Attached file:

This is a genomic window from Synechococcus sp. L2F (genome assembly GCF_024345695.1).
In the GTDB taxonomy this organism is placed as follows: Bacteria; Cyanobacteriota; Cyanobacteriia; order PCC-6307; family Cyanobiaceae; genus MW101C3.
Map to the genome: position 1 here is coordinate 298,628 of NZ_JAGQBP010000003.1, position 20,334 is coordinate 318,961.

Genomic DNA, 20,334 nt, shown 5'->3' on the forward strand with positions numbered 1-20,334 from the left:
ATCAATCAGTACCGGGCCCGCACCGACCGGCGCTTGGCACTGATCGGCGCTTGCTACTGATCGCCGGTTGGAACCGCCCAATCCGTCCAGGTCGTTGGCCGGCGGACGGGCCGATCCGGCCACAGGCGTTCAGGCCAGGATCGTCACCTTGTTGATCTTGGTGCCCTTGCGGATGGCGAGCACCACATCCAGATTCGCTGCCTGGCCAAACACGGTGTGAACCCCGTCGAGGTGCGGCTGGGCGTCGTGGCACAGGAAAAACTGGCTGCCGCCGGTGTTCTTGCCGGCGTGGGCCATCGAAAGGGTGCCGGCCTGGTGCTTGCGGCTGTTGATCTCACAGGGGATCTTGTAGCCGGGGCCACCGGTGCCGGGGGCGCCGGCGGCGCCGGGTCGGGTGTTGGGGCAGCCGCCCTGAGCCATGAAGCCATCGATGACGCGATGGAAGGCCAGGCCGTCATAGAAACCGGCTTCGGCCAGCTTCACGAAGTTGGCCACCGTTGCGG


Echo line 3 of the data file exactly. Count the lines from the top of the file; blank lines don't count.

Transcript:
Map to the genome: position 1 here is coordinate 298,628 of NZ_JAGQBP010000003.1, position 20,334 is coordinate 318,961.